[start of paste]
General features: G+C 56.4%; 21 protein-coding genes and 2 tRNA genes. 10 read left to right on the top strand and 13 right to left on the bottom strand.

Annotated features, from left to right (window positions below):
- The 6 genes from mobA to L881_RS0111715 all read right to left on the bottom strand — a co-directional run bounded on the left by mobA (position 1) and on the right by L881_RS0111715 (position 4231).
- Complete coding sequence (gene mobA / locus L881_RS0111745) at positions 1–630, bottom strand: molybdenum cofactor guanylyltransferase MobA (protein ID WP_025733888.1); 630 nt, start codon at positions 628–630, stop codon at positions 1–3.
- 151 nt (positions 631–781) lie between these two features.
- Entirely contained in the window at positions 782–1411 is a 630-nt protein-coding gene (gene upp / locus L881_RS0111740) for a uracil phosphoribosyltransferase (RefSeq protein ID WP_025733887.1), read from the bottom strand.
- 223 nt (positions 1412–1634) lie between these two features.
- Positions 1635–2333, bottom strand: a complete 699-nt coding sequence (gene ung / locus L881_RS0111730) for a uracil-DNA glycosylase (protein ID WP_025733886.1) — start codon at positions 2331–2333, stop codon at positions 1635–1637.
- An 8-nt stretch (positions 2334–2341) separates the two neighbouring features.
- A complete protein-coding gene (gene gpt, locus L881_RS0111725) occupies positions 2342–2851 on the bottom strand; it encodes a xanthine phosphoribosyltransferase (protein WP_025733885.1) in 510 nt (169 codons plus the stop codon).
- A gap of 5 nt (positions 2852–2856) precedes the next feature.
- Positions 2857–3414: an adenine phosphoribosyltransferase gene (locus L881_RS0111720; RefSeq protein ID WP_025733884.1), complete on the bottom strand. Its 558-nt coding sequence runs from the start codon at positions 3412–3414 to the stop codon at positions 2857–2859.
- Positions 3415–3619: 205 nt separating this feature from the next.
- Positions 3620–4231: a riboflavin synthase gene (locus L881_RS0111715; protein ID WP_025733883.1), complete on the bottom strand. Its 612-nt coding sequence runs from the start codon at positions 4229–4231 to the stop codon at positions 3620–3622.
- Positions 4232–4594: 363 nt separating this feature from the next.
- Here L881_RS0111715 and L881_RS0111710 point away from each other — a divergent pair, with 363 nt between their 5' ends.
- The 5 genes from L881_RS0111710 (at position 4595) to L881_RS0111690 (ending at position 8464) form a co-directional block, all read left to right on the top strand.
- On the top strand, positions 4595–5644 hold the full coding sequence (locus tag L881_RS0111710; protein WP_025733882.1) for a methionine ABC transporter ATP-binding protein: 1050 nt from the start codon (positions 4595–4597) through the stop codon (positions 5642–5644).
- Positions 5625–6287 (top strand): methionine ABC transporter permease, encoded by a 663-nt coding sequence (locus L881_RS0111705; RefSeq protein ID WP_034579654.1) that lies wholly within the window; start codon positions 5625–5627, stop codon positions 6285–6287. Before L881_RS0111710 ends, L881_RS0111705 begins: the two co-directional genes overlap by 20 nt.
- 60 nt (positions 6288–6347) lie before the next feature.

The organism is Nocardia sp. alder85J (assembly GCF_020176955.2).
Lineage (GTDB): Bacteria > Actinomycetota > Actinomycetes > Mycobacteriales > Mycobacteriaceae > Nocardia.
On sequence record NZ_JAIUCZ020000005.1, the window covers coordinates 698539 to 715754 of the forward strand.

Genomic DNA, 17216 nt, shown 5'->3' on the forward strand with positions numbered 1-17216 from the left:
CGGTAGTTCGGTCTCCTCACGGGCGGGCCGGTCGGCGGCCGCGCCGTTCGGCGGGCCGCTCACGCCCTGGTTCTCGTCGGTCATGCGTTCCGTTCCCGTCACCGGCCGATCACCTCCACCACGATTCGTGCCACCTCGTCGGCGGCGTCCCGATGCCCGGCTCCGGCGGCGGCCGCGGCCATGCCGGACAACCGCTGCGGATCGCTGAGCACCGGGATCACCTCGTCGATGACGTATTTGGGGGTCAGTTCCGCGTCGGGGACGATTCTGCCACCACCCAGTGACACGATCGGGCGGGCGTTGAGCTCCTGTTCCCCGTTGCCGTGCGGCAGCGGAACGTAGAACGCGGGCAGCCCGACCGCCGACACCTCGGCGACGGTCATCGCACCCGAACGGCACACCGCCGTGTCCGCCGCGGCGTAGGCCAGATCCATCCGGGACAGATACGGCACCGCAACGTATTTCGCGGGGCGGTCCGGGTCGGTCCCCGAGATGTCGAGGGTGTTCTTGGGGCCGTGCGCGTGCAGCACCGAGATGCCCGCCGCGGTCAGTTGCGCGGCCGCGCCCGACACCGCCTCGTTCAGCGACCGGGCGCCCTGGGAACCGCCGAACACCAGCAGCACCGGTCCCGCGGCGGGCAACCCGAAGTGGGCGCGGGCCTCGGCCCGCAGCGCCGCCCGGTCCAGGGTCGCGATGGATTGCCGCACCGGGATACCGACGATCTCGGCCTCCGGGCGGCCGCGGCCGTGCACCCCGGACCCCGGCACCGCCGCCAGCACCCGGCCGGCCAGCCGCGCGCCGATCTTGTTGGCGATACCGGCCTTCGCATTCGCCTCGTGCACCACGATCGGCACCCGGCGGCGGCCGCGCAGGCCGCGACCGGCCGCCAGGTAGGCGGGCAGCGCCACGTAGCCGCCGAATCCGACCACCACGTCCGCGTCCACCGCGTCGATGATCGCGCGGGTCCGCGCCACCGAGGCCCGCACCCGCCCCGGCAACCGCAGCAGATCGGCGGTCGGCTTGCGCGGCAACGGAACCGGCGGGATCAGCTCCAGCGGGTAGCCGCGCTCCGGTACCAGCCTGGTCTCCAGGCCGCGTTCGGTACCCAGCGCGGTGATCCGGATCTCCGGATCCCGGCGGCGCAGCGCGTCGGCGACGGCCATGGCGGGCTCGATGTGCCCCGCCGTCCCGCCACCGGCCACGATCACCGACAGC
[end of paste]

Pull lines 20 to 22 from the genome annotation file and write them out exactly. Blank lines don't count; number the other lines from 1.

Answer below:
- 60 nt (positions 6288–6347) lie before the next feature.

The organism is Nocardia sp. alder85J (assembly GCF_020176955.2).
Lineage (GTDB): Bacteria > Actinomycetota > Actinomycetes > Mycobacteriales > Mycobacteriaceae > Nocardia.